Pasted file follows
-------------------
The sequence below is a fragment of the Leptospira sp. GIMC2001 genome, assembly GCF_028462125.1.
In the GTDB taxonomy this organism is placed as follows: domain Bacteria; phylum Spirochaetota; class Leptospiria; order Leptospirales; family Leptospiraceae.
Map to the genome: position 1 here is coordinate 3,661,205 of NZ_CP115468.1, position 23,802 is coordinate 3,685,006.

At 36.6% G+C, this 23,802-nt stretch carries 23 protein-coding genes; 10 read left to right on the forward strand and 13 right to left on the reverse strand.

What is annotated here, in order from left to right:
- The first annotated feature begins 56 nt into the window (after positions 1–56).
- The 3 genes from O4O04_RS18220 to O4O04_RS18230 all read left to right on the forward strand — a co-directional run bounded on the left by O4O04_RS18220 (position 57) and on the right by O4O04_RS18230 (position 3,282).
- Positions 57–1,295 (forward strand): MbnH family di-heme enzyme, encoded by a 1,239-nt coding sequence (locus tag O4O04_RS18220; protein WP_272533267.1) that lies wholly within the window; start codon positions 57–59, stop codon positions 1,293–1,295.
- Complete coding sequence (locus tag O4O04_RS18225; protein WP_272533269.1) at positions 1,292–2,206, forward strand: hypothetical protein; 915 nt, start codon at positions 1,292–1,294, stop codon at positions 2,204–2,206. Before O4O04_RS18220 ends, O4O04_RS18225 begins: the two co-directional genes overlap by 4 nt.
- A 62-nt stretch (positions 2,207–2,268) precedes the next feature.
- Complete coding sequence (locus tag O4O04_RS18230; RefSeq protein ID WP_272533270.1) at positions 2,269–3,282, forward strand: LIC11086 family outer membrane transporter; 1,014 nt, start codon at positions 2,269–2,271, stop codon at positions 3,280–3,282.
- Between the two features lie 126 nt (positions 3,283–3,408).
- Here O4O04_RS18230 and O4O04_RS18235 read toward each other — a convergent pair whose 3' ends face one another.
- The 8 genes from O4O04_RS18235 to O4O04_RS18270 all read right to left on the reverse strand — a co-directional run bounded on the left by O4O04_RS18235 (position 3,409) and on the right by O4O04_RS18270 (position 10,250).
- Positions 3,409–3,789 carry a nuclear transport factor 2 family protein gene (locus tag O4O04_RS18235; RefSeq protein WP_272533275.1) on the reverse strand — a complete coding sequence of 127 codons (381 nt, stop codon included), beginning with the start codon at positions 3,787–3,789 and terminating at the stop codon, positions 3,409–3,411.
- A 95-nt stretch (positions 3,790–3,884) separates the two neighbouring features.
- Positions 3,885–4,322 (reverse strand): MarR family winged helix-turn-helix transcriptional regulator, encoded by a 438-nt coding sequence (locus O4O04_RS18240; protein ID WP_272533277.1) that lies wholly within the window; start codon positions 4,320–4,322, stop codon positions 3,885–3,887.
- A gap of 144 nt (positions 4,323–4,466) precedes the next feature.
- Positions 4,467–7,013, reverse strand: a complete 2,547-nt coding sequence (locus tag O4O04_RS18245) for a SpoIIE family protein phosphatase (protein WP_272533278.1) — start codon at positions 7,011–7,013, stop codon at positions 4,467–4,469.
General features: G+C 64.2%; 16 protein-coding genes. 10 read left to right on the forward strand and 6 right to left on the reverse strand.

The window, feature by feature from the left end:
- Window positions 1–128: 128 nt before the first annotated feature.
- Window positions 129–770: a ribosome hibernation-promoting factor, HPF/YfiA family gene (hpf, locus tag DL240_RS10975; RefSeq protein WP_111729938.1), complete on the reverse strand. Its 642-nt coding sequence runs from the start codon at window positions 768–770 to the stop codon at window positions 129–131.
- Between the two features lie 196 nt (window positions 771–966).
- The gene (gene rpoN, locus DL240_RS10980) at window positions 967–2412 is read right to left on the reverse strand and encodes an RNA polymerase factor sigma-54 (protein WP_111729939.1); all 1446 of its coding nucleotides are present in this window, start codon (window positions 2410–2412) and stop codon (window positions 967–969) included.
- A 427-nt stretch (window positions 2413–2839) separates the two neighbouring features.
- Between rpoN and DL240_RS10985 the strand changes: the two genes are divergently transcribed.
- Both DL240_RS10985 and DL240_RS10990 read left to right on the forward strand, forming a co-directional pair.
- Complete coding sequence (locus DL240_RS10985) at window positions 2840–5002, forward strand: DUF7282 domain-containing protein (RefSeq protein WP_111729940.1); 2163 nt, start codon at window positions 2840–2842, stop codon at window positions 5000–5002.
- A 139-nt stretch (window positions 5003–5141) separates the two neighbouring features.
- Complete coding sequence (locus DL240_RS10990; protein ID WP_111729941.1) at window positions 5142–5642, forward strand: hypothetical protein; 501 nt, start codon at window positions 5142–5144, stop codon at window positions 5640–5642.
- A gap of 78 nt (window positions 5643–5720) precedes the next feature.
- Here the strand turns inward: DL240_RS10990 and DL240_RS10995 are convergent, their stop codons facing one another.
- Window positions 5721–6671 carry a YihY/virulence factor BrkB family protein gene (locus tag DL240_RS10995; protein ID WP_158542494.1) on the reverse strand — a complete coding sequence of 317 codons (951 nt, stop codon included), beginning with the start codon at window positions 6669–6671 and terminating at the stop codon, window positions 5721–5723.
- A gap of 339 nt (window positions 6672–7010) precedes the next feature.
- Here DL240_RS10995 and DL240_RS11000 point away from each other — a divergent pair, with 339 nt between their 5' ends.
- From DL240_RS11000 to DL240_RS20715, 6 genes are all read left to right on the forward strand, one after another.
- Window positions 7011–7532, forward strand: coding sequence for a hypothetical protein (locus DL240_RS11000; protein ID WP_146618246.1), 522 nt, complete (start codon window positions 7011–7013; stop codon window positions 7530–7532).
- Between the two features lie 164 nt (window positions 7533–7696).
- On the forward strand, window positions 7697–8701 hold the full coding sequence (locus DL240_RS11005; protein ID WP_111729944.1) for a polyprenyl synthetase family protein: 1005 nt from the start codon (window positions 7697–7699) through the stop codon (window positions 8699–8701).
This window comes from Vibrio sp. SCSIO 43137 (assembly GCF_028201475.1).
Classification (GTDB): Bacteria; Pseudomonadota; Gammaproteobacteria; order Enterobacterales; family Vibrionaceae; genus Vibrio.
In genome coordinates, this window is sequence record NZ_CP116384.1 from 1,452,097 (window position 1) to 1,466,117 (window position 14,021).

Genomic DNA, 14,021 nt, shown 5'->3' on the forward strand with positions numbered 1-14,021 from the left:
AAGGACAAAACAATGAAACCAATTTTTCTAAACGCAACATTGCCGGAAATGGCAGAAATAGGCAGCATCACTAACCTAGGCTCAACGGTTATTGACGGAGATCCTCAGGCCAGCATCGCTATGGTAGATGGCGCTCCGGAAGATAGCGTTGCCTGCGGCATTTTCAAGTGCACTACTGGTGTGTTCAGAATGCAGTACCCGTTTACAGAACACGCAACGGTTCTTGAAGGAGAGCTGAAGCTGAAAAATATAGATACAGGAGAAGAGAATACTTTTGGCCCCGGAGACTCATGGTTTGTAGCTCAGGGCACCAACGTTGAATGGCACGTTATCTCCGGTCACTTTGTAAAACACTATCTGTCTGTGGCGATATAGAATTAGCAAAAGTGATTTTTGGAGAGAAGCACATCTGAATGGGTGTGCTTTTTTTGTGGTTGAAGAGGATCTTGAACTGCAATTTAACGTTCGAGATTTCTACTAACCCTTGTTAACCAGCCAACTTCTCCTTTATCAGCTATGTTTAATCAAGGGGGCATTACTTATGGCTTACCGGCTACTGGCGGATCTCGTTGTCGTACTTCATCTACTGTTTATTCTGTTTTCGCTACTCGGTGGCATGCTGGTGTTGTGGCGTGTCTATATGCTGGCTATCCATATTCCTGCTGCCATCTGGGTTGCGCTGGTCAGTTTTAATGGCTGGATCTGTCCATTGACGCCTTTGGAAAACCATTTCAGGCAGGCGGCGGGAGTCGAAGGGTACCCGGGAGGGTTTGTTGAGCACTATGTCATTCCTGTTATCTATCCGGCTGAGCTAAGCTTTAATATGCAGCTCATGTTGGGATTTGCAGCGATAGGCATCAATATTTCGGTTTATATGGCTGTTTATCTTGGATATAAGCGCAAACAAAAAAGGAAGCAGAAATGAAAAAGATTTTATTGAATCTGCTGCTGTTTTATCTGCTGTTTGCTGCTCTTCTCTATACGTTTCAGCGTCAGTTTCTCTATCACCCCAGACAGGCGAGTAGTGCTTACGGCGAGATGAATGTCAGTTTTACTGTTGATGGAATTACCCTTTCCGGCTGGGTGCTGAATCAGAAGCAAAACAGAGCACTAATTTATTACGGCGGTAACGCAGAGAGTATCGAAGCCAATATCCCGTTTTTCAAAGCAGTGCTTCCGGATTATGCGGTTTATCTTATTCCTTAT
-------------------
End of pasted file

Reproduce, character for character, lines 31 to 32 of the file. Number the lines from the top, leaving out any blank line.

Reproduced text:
- Complete coding sequence (locus DL240_RS10990; protein ID WP_111729941.1) at window positions 5142–5642, forward strand: hypothetical protein; 501 nt, start codon at window positions 5142–5144, stop codon at window positions 5640–5642.
- A gap of 78 nt (window positions 5643–5720) precedes the next feature.